Food Sources

    • FoodFinder App Available to Assist Food Insecure Families: FoodFinder has partnered with the University of Illinois Extension SNAP-Ed program to create Find Food IL, an Illinois-specific food resource tool. Families can use the Find Food IL map to find places in your community offering free food or meals, stores and markets that accept SNAP/LINK or WIC coupons, and the closest Illinois Department of Human Services or WIC office.

    • North Cook County's Township Food Pantries: See links on our McKinney-Vento page.


    Childhood Trauma


    Resources for Educators & Families

    Illinois Early Learning Project, Web Resources

    • Cultural Backgrounders on Various Refugee and Cultural Groups New to the United States
      Source: Head Start ECLKC
      This series of resources provide general cultural information on various refugee and cultural groups new to the United States. It is always best to get to know each family and learn their individual characteristics, as every family is unique and cultural practices vary by household and by generation. These resources provide basic information to help staff begin discussions with families and communities

    • Fact Sheet: U.S. Refugee Resettlement
      Source: National Immigration Forum
      This resource explains who a refugee is, where refugees come from, how long it takes to screen and vet a refugee, if refugees can legally work in the U.S., and many other commonly asked questions about refugees in the United States.

    • Helping Refugee Students Feel Safe
      Source: Edutopia
      Creating an environment of safety and security is crucial for inclusion of refugee students in the classroom. This article focuses on how teachers can support refugee students by respecting their experiences, offering routines and communication, and showing compassion.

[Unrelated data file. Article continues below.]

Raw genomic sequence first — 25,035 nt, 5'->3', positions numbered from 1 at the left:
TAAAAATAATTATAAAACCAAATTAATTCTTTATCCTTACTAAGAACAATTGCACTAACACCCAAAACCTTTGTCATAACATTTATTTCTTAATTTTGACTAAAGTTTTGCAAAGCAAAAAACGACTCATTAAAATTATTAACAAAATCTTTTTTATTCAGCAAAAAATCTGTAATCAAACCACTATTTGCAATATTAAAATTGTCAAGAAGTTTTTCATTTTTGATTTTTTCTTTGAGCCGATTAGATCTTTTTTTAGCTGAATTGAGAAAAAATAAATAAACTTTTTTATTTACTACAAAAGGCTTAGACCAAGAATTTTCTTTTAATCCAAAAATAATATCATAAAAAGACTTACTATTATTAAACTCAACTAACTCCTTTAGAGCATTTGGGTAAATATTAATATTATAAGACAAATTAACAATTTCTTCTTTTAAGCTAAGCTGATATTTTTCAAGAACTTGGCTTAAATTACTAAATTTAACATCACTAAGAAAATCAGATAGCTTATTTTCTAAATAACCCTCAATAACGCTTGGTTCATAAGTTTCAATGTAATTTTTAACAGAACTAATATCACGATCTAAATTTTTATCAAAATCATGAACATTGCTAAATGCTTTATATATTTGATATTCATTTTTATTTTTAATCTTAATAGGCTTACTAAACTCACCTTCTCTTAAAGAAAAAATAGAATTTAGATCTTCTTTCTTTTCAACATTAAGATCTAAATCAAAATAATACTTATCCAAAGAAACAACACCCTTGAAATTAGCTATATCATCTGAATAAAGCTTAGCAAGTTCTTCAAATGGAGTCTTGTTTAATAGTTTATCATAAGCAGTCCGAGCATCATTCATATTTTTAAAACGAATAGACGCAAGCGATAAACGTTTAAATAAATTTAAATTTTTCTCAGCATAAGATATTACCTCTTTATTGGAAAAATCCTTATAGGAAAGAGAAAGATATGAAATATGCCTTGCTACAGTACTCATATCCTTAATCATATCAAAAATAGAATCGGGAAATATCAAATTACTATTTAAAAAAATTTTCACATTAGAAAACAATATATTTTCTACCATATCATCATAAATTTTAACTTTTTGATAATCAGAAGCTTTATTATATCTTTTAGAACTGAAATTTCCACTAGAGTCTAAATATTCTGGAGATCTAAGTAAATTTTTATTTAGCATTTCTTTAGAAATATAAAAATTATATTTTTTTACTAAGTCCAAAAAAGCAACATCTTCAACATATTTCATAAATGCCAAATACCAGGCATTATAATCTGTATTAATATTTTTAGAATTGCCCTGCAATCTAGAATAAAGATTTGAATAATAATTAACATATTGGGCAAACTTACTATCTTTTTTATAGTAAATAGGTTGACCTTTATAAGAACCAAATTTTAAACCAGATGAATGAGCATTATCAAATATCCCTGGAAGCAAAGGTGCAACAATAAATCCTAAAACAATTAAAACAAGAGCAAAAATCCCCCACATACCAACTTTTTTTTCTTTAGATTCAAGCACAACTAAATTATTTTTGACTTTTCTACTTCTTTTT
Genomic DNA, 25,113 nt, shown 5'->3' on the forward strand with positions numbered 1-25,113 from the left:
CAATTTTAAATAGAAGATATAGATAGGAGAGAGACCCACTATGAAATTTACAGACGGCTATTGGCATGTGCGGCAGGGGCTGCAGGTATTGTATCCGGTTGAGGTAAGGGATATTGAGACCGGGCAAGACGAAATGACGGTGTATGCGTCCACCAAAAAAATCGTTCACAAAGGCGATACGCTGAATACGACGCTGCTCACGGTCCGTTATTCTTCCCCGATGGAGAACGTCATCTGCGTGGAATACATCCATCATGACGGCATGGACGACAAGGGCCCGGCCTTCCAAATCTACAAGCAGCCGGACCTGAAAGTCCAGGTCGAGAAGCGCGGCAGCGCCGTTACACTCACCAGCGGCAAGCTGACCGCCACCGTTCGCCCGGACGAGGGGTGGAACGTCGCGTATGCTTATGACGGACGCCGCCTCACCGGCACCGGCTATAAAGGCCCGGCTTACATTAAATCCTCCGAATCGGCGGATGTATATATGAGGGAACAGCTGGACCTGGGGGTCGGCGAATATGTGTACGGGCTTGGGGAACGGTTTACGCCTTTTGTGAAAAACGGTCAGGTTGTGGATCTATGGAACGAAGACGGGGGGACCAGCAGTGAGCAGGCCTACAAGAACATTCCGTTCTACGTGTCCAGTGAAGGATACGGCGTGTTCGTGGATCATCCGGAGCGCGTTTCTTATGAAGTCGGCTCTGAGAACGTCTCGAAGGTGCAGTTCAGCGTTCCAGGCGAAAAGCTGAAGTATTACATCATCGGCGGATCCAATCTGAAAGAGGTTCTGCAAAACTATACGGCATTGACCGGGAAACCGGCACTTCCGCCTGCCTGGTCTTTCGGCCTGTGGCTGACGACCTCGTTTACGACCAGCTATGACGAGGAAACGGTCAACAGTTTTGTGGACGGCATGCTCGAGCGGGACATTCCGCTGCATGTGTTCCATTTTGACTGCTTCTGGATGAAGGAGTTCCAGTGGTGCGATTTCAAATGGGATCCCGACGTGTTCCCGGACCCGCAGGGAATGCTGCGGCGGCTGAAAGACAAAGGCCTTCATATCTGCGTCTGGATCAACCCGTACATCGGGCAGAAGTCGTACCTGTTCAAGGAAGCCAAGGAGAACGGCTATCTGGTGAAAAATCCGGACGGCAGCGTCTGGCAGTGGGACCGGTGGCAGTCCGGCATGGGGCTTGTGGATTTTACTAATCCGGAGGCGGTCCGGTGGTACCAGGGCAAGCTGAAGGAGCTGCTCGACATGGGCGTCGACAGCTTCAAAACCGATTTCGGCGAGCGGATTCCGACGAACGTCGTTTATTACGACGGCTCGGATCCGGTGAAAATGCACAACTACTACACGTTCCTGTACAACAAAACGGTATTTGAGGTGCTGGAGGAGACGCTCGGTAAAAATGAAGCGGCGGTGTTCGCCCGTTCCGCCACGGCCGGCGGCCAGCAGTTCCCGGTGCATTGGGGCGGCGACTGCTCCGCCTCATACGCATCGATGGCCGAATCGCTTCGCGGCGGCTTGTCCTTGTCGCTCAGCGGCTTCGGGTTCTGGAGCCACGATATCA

• How to Support Refugee Students in your School Community
      Source: Colorin Colorado
      Learn how educators of refugees can support students’ social-emotional health, academic instruction, and acclimation to a new life in the U.S. This article also offers strategies for smoothing the transition for both refugees and mainstream students and supporting students through the COVID-19 pandemic.

    • Partnering with Newcomer Families
      Source: Harvard Graduate School of Education
      This article provides educators with strategies for working across language and cultural differences to make families feel at home in new schools.

    • Raising Young Children in a New Country: Early Learning and Healthy Development Handbook
      Source: Center for Parent Information & Resources
      This handbook and associated tip sheets provide families with information on six themes: family well-being, health and safety, healthy brain development, early learning and school readiness, guidance and discipline, and family engagement in early care and education. Programs serving refugee families, newly arrived immigrant families, and others may use these resources with parents to help ease their transition to a new country. Also available in Spanish and Arabic.

    • Welcoming Refugee Children into Early Childhood Classrooms
      Source: National Association for the Education of Young Children (NAEYC)
      This NAEYC article provides early childhood educators with strategies to support refugee children and their families in their classrooms, including creating play experiences that do not require English, familiarizing families with classrooms, and connecting with related community cultural groups.

    • Young Learner Resources
      Source: Teaching Refugees with Limited Formal Schooling
      The Toolkit is a collection of resources that supports the practical implementation of the ideas for supporting young learners and their families. Resources include links to teaching guides and materials and to parent resources, some of which have been translated into other languages. There are also downloadable PDF documents with samples of practice.